Students getting tire temps in the pits at Indy during a qualifying session.

By racing in the real world rather than a school-run engineering project, students must perform. The world is watching and their reputation is on the line. Just as in real life! There are no second chances or curved grades here. You get one shot, make it count. As they say in racing: “when the green flag drops, the BS stops.” The upside, however, is that these students get all the attention at center stage. Everyone loves the underdog.

The Genius Garage student team on the podium at Indianapolis Motor Speedway.

A professional-level racing team is the perfect training ground and crucible for forging bright young people into the talent and leaders of tomorrow. It is also insanely fun to watch a car you built with your new friends blast by you at 170 mph, passing Bill Elliot in his NASCAR, while on the way to a podium finish at Indianapolis.

This, when most companies wouldn’t even let you sit in a race car of this level, let alone hire you. It is also very satisfying to go to a career fair or interview and actually gain the interest of hiring managers. Get ready to hear “Nice resume. So tell me about Genius Garage”. It happens to all of our students.

Visiting past students who work at Tesla in Palo Alto, California.

Our students get noticed — their resumes go from the bottom of a giant pile to the top. The majority of our alumni are still in school because we accept students ranging from freshmen to post-grad students. Already though, we have alumni working at places such as Tesla HQ, DANA, Fiat Chrysler, Goodyear, and General Motors.

A past student, who is now working on Hydrogen fuel cells, is in charge of recruiting for his company. Just one hour ago, I sent another student’s resume directly to a motorsports and prototyping company that looks after multiple Formula 1 cars. This is how we measure success: Quality over quantity. You can read student testimonials here!

Let’s talk about racing cars! Genius Garage has only professional-level cars that require intense attention to detail, fine craftsmanship, and engineering acumen. That is the best way to learn and to teach. Remember how I said that we don’t curve grades? Our slowest car makes 700 hp and weighs 2,600 pounds. These cars require professional-level drivers, so it is exciting to have ones that can also act as life mentors to the students as part of the team.

Genius Garage racing car and students at an automotive event.

Genius Garage has a 1988 tube-frame IMSA GTO Corvette, a 1996 WSC open-cockpit prototype, and a 1997 Reynard Champ Car (Indy Car at the sanctioning body split). Each one of these vehicles represents a high point in racing for their respective series as well as a different part of the curriculum.

Genius Garage students with their 1997 Reynard Champ Car.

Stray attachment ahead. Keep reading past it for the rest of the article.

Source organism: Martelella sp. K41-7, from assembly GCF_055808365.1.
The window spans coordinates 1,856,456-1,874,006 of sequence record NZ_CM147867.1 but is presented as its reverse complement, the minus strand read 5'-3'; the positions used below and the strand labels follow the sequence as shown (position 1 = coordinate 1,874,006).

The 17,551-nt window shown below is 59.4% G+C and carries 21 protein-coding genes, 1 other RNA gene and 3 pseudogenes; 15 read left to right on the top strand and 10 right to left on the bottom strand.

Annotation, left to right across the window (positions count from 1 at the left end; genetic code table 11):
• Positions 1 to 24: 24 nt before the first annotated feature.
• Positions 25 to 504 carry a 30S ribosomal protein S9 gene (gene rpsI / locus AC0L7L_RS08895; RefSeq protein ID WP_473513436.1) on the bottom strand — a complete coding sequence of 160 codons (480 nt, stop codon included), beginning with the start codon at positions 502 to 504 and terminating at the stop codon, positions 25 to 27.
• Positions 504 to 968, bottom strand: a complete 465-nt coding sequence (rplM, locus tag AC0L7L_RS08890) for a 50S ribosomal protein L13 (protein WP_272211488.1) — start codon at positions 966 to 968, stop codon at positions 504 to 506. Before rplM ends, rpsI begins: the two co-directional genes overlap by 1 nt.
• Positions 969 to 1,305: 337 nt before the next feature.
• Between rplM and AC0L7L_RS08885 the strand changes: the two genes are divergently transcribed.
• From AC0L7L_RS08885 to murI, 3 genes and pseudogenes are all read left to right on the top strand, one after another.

The Reynard comes from the fastest time period in American open-wheel racing history. A time when drivers were having physical difficulties with G-forces on high-speed ovals. It is loaded with about a zillion sensors and Motec computer systems. It has mil-spec wiring and makes more than enough downforce to drive inverted on a ceiling.

This car may as well be a fighter jet and translates directly to working on modern Indy and F1 cars. Did I mention it puts down 840-plus horsepower at the wheels? Teamwork must be precise with this baby and employers know this.

Genius Garage WSC prototype racing car

Our WSC prototype car comes from the mid-‘90s as well and is a 2,000-pound car with 680 hp. It was created by a privateer effort and utilizes an Indy Car transaxle and rear suspension. The power comes from a nasty dry-sump Chevrolet V8 with individual throttle bodies. This car is the proverbial blank canvas and a perfect test vehicle for young engineer’s ideas on aerodynamics, systems, and mechanical engineering.

IMSA GTO Corvette

The tube-frame IMSA Corvette (Corvette meaning it looks like one — only the tail lights actually are from a Corvette).  This ground-pounding yellow monster is one sweet hammer! This is a fan favorite and has won many races for our student’s efforts. 9,000 rpm from a very high-compression Chevrolet derived racing engine gets the blood pumping!

The IMSA Corvette is also the entry-level point of the Genius Garage program. Here, engineering students who have never even laid a hand on a screwdriver at school or even changed their oil, suddenly get immersed in pro-level practical experiences. This gains the attention of employers and builds confidence.

A student with the just-completed racing drivetrain.

We invite you to follow Genius Garage on Facebook and visit the website. The vision is to have public technology and science centers which have a transportation museum component. This way incredible things from the past exist to teach our best youth in the most dynamic way possible. Race cars, airplanes, technology, art, and design come together. This empowers our youth with a spark to become the leaders of our community, industry, and our nation. A shining jewel for any community and the racing world’s moment of self-actualization— The Genius Garage.

About the author

Casey Putsch

Casey is an accomplished competition and test driver. Having won countless races from karts to Can-Am cars, even a vintage AMA motorcycle championship.
Read My Articles